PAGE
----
I wouldn't call it "galloping rot" exactly, but there is certainly some rust there that wasn't there when I put it in the garage in December. The rear valance is looking a bit frilly round the edges and there are some nasty blisters around the rear lights and one on the scuttle panel which I'm a bit concerned about. There also seems to be a hole in the top of the nearside rear inner wing - I couldn't actually get to it to check as when I tried to pull the trim panel off it started to rip, but when I had my hand up inside the inner wing cleaning the mud off I could see the trim panel moving, which is probably not a good sign. So overall it's still structurally fairly sound (as far as I can see) but it certainly has some grot (which appears to be more than just surface) which wasn't there in December...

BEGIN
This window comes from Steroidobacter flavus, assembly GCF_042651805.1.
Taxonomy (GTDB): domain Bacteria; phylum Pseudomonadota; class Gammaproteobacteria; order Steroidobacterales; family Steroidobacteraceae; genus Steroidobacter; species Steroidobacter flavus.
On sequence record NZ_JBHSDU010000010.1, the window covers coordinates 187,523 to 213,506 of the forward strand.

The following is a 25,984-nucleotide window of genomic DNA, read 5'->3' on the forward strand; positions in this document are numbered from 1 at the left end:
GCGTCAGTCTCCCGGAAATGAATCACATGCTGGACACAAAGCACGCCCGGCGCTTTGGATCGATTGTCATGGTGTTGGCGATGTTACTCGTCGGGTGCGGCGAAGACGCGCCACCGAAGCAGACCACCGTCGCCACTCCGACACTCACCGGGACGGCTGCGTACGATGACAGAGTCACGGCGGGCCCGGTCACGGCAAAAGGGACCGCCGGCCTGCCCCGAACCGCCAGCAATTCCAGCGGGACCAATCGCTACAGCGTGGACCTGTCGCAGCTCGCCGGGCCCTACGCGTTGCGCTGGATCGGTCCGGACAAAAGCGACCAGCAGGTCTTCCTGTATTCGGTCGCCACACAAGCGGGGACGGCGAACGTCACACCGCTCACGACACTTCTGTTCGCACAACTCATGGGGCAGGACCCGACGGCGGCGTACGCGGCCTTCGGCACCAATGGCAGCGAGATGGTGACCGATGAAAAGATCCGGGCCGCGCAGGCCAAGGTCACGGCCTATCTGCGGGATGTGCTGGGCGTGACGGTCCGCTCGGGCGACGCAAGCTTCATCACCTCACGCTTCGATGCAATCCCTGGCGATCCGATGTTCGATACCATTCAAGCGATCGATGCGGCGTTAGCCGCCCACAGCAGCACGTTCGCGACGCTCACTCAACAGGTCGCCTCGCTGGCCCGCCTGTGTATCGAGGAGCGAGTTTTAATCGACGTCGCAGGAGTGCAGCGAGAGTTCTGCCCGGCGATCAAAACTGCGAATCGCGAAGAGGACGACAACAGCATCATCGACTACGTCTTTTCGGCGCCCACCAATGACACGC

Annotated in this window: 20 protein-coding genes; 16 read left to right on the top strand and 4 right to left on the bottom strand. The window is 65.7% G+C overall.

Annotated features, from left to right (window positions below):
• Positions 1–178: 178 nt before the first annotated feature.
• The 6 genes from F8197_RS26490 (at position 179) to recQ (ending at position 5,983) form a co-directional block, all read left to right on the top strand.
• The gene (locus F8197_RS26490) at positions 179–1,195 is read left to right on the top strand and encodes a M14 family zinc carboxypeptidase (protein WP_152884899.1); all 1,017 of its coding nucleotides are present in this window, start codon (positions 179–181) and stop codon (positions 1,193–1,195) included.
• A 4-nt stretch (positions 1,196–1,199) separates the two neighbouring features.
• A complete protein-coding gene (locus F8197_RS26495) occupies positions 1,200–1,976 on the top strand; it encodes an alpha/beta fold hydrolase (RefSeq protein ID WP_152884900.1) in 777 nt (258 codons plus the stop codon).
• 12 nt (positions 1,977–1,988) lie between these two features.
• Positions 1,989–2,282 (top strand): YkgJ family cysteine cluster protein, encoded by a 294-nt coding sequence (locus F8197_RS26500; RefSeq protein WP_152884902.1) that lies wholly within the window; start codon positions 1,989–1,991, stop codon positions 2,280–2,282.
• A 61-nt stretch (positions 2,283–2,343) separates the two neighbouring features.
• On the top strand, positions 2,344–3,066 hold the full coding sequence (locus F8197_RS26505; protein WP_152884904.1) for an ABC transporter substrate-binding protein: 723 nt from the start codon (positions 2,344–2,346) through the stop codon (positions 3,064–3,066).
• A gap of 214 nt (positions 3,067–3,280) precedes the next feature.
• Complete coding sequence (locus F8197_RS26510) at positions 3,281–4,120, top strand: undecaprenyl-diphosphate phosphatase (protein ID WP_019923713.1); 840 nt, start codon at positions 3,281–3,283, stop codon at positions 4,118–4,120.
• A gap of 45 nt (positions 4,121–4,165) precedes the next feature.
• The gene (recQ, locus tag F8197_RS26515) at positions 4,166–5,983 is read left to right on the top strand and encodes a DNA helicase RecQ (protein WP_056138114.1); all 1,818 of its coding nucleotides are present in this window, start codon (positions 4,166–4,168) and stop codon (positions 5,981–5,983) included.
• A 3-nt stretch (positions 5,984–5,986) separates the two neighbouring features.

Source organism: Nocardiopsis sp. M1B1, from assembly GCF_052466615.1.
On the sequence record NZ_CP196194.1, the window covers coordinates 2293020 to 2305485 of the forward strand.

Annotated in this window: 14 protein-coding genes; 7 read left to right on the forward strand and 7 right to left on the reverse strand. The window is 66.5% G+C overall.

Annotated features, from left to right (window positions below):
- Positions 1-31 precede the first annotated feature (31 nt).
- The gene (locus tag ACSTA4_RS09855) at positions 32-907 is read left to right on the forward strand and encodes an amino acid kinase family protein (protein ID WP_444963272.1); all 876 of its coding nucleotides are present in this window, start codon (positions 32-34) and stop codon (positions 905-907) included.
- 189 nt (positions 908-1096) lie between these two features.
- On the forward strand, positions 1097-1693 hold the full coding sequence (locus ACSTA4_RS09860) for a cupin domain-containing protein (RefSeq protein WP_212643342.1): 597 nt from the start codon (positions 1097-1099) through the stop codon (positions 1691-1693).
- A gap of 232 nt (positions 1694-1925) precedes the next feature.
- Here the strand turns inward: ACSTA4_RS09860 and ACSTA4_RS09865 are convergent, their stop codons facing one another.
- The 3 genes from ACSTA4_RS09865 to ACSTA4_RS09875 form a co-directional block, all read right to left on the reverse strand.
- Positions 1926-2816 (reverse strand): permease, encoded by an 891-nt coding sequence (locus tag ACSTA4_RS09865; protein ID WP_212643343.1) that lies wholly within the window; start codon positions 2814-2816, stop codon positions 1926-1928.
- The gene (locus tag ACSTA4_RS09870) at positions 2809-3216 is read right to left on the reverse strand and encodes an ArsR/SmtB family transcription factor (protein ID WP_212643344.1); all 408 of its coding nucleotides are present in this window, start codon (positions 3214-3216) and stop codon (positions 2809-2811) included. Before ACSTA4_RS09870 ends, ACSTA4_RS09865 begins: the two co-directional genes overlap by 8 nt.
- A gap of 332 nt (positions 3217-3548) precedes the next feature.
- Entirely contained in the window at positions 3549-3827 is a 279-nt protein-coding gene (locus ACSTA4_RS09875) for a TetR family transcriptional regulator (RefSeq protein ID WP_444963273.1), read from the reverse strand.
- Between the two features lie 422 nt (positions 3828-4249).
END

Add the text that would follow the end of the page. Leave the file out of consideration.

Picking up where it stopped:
#10 OFFLINE   wuvvum

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Posted 21 May 2008 - 11:18 AM

Wuvvum, I picked up an Autobook R6 manual for you, but by the sound of it it’s only useful for bunging in the sills and skimming filler over :wink:

Thanks for the thought, but I really don't rate the Autobook manual for the 6. I'm not normally a fan of Autobooks anyway, but the R6 one is particularly poor. If you happen to come across a Haynes version though, let me know - it's not perfect but it's a heck of a lot easier to follow...

#11 OFFLINE   MrRegieRitmo

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Posted 21 May 2008 - 04:14 PM

there is certainly some rust there that wasn't there when I put it in the garage in December

Do cars rust in the dry then? (and if so then what's the point of garaging them?! :shock: )

#12 OFFLINE   Mr Lobster